Many studies suggest that Vitamin D insufficiency contribute to allergen sensitization and allergic diseases, but those findings vary between populations. The aims of this study were to evaluate vitamin D levels in pregnant women and infant at birth and 1 year, and to assess association of vitamin D levels with allergic diseases and allergen sensitization in early life.
CHIBA study is a longitudinal birth cohort study of 256 infants with family history of atopy in Chiba city (urban area), Japan. Serum Vitamin D levels in mothers during pregnancy, cord blood, and children at 1 year of age were measured using liquid chromatography tandem mass spectrometry. Associations between vitamin D levels with allergic diseases and allergen sensitization at 1 year of age were analyzed.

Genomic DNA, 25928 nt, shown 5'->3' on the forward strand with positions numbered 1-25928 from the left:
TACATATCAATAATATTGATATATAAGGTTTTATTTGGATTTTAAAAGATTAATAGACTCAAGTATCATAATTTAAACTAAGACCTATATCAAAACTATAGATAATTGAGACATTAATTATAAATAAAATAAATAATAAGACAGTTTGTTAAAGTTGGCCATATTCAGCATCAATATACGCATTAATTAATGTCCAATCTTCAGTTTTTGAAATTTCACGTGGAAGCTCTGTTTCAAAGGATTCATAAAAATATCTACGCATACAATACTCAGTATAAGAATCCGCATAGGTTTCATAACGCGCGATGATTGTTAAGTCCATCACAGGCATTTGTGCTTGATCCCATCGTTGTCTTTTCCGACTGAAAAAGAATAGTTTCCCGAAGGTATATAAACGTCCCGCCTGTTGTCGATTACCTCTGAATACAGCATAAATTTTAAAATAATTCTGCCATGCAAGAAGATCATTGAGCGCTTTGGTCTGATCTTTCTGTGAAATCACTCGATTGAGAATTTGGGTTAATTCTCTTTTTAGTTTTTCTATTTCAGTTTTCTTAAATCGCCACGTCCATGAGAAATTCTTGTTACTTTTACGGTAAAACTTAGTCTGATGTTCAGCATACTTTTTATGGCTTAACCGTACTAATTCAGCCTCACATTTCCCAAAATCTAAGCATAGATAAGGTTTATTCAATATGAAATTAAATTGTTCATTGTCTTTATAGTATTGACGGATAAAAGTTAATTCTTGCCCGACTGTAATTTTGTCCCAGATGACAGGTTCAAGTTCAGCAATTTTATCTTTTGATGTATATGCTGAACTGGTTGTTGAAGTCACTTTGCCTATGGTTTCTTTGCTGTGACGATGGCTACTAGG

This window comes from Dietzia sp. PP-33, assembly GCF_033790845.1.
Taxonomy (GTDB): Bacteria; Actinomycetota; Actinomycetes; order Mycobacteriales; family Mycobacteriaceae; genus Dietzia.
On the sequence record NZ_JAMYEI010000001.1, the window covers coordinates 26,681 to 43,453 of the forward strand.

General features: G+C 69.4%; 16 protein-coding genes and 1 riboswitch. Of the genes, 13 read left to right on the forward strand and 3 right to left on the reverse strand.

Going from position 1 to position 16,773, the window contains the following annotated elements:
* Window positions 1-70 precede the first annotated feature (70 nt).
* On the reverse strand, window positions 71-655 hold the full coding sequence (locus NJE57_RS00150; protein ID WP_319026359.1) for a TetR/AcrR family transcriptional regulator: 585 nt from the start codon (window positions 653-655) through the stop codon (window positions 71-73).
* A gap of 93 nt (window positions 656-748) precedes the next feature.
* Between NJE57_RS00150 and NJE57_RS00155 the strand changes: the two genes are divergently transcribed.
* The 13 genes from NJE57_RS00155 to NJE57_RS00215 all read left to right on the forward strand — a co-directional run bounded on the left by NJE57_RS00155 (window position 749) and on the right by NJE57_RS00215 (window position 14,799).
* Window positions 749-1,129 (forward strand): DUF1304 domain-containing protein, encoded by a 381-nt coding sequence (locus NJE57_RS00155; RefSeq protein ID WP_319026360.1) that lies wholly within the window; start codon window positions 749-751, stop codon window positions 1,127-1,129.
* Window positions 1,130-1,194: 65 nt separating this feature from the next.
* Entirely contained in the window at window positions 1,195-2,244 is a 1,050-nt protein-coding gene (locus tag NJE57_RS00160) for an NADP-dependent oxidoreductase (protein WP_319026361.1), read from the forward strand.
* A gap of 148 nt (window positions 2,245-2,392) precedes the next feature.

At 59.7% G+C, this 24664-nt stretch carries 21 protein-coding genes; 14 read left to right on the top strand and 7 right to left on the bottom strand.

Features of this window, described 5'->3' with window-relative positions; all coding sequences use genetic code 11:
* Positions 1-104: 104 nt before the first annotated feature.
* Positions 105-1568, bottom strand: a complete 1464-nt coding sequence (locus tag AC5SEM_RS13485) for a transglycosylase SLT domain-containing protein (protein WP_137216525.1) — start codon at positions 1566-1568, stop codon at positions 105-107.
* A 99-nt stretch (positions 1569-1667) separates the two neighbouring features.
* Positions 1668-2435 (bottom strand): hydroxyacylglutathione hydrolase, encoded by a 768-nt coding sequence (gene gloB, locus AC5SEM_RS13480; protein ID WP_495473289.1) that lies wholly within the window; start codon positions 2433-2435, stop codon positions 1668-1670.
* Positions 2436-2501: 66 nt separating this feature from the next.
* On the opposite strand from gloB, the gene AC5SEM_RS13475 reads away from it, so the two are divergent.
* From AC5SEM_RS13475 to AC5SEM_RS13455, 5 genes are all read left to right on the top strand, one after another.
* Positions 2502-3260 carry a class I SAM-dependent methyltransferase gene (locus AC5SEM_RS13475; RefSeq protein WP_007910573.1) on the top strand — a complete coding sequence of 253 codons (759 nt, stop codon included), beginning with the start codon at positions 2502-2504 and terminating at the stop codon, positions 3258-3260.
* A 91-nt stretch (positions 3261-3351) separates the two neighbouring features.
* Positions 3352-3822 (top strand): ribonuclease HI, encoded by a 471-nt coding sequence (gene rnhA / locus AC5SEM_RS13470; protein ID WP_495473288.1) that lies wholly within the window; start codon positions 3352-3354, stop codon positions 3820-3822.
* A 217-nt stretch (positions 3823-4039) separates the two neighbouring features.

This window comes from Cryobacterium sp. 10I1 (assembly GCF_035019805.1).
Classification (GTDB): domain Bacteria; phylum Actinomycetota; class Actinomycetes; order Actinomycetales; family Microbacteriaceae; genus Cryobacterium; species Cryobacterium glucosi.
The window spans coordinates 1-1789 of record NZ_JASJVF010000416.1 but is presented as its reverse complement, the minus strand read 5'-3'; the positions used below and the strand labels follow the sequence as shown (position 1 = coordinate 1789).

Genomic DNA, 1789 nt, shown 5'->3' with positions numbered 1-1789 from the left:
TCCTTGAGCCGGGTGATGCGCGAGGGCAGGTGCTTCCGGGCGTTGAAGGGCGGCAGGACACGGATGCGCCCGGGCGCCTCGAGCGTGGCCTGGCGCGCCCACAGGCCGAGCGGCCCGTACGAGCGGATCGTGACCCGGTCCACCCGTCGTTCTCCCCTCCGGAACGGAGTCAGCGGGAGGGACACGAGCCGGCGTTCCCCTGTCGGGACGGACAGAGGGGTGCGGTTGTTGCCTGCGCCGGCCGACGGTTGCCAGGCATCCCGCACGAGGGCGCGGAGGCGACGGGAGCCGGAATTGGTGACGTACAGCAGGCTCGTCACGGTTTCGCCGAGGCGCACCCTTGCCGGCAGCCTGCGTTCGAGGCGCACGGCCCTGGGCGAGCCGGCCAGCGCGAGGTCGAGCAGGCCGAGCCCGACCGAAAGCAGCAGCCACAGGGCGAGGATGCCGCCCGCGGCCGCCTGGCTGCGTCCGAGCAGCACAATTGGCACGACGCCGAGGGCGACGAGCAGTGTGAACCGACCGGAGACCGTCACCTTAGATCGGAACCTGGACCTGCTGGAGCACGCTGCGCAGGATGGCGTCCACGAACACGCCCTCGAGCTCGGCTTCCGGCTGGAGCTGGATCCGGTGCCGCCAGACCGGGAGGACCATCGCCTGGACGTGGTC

Prevalence of atopic dermatitis, food allergy, and bronchial asthma at 1 year of age were 15.6%, 8.3%, and 2.0%, respectively. Sensitization rate to house dust mite and egg white were 7.1% and 33.3%. Median vitamin D levels (ng/ml) in mothers, cord blood, and children were 12.1 (interquartile range: 9.1-16.0), 6.0 (4.6-8.2) and 21.0 (13.7-25.7), respectively. Prevalence of vitamin D deficiency (Vitamin D<20 ng/ml) in mother and 1-year-old children were about 90% and 50%. There was no correlation between vitamin D levels in maternal and cord blood and allergic diseases /allergen sensitization at 1 year of age. Vitamin D levels in 1-year-old children were correlated with egg sensitization.
In Japanese urban area, almost all pregnant women and a half of 1-year-old children have vitamin D deficiency.